This article was originally published by Mennonite World Review

Book review: ‘Pennsylvania Dutch’

What are the roles of language in forming and maintaining religious identity? This fascinating volume explores Pennsylvania Dutch, a language that, nowadays, is “neither explicitly taught nor read nor sung.” Most who speak it are also fluent in English; in addition, many Pennsylvania Dutch speakers use limited German-language skills to listen, recite and sing in worship services.

"Pennsylvania Dutch"
“Pennsylvania Dutch”

Among those who speak Pennsylvania Dutch at home and with coreligionists are Old Order Amish, Beachy Amish Mennonites and Old Order Mennonites.

By 1890, usage of Pennsylvania Dutch, a primarily oral language with roots in 18th-century German immigration to North America, reached its zenith. Perhaps as many as 750,000 Americans and eastern Canadians spoke it. Astonishingly, at that time, only about 5 percent of these individuals were Amish or Mennonite. As Germanic linguistics professor and author Mark Louden acknowledges, “it is surprising for many to learn that for most of the [250-year] history of the language, Anabaptist sectarians constituted just a very small percentage of the total Pennsylvania Dutch-speaking population.”

Throughout the language’s earliest developments and up to the turn of the 20th century, Pennsylvania Dutch was spoken primarily by members of Lutheran and German Reformed groups. Drawing on American religious history, linguistics and literary studies, Louden explains how and why this particular “minority language” shifted significantly in the 20th century. Upwardly mobile and increasingly urban descendants of Lutheran and German Reformed immigrants dropped Pennsylvania Dutch and moved toward monolingual English use. At the same time, many rural Old Order Amish and Mennonite speakers — often known as “plain people” — retained the oral Pennsylvania Dutch tradition as part of a multi­lingual strategy alongside English and German usage.

Louden argues that the Pennsylvania Dutch phenomenon is unusual in the context of American minority languages and the global phenomenon of disappearing languages. Fewer than half as many people speak it now as in its heyday during the late 19th century. Yet this overall decline in numbers is not the end of the story, given the persistently high birth­rates and retention rates among Old Older Amish and Old Order Mennonites. Within these subcultures, where endogamy (marrying within one’s own religious group) is common, Louden argues, adults and children alike “maintain the language effortlessly within their communities.”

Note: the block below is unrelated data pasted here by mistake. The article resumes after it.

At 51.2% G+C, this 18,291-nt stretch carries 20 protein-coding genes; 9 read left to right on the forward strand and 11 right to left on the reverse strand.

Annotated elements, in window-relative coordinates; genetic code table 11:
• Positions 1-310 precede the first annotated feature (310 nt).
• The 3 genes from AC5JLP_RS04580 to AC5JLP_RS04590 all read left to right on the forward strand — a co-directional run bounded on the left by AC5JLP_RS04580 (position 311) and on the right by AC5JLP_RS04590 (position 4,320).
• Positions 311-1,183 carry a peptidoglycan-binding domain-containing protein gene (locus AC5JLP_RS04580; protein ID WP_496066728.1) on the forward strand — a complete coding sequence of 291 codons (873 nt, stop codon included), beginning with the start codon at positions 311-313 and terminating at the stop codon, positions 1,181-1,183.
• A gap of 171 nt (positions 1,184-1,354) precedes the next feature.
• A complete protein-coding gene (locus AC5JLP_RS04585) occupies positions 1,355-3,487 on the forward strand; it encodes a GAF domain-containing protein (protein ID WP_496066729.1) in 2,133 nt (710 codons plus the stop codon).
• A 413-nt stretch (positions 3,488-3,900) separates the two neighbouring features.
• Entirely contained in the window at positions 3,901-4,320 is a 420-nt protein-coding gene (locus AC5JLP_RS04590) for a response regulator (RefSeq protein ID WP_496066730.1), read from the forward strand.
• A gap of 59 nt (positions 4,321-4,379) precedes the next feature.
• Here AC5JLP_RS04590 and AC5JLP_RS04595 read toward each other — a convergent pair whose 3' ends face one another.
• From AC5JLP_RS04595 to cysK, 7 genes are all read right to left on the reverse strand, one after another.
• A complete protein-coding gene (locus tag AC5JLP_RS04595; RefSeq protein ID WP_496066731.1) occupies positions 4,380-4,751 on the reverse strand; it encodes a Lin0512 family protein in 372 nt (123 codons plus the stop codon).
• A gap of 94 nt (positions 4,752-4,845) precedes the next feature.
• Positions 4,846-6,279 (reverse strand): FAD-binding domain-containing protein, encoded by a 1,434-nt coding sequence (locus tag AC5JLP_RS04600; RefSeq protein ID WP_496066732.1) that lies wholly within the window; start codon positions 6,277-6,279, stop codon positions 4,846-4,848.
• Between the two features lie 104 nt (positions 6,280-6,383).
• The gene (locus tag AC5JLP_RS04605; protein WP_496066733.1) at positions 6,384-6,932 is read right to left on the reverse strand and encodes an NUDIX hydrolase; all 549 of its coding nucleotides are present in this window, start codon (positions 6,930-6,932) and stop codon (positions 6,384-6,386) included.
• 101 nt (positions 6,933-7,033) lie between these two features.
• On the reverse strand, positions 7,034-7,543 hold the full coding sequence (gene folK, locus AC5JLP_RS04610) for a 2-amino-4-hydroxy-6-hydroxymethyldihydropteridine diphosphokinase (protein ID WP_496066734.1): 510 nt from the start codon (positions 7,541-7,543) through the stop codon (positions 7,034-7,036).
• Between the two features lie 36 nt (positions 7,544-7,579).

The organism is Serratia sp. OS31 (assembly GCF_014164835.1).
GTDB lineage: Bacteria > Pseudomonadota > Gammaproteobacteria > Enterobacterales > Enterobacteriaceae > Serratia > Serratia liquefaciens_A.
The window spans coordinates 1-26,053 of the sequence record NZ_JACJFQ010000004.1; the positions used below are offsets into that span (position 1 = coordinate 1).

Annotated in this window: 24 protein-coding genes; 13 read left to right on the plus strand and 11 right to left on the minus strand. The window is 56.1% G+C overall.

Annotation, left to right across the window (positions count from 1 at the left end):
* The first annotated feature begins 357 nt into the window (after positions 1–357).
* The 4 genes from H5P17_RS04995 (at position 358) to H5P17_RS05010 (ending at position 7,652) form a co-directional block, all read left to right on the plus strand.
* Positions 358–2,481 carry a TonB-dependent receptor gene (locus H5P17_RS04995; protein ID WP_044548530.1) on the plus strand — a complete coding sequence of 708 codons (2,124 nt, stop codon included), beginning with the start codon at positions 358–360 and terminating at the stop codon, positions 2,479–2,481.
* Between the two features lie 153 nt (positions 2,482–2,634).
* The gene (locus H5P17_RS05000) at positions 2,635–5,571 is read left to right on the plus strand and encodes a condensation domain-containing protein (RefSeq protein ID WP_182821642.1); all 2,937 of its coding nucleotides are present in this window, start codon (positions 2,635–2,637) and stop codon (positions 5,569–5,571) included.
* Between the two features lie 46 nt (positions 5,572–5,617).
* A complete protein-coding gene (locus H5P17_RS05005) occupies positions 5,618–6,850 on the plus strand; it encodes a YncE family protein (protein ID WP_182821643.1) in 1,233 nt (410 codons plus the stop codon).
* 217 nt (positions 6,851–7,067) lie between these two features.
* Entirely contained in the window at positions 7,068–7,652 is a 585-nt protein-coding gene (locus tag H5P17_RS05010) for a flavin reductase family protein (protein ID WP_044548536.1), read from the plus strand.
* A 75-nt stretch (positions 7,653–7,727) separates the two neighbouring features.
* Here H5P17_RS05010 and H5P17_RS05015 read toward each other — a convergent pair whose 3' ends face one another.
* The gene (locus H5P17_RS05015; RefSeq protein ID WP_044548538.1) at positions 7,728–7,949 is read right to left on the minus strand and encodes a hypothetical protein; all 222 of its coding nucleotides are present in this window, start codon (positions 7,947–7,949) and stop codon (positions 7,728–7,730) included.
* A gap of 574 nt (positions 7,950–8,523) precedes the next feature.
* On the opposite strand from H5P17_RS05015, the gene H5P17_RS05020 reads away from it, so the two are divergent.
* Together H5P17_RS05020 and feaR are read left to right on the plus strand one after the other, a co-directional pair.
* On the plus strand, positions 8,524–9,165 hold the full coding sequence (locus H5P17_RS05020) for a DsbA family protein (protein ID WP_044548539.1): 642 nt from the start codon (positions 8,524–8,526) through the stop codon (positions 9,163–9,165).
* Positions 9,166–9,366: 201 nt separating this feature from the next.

Presently, Pennsylvania Dutch is spoken in 31 states and in Ontario, which suggests both a bright future and that the language’s name has long been a misnomer. Of course, the language also owes its survival to a history of governmental non­interference. Unlike Native American languages, for example, Pennsylvania Dutch has never been besieged by legislative or educational policies for eradication in the interest of cultural hegemony.

Although Louden offers persuasive evidence that Pennsylvania Dutch is an autonomous language (rather than a dialect) with German roots in the Palatinate region of central Europe, he notes that it has long been plagued by an image problem. Immediately after the American Revolution, a German physician who traveled through Pennsylvania wrote disparagingly of “Bastard-Kauderwelsch,” (“bastard gibberish”) and a “broken mishmash of English and German.”

This stereotype endured well into the 20th century, when non-Pennsylvania Dutch-speaking Mennonite historians, including John C. Wenger and Harold S. Bender, worried that traditionalists adhering to the oral language were impoverishing themselves intellectually. This, the historians believed, had implications for practitioners in seeking to understand biblical texts and other writings, and hampered functioning in public life.

Writing more half a century after Wenger’s and Bender’s grim prognoses, Louden’s assessment is cheerier, deeming Pennsylvania Dutch speakers to be beneficiaries of linguistic enrichment: “[H]aving not one but . . . three languages at their disposal enables Old Orders to fully meet all their communicative needs, both oral and written, and without interference or confusion.”

The symbolic power that connects Pennsylvania Dutch speakers to each other remains strong, serving “a marker of humility . . . [that Old Order groups] very intentionally aim to live by.”

Louden’s interdisciplinary work, sweeping as it does through centuries of history and across a vast continent, draws on three decades of study into the language’s evolution and social history. For readers not content to simply “read” Pennsylvania Dutch, the author provides opportunities online for listening to the language. A website,, developed at the University of Wisconsin, features audio recordings of Pennsylvania Dutch speakers.

Readers interested in other languages associated with Anabaptist groups in North America — including but not limited to Spanish, Hutterisch and Low German — will find ample material in Louden’s book and companion website to raise provocative questions about the merits, and tradeoffs, of maintaining linguistic traditions as part of religious identity.

Rachel Waltner Goossen teaches history at Washburn University in Topeka, Kan.

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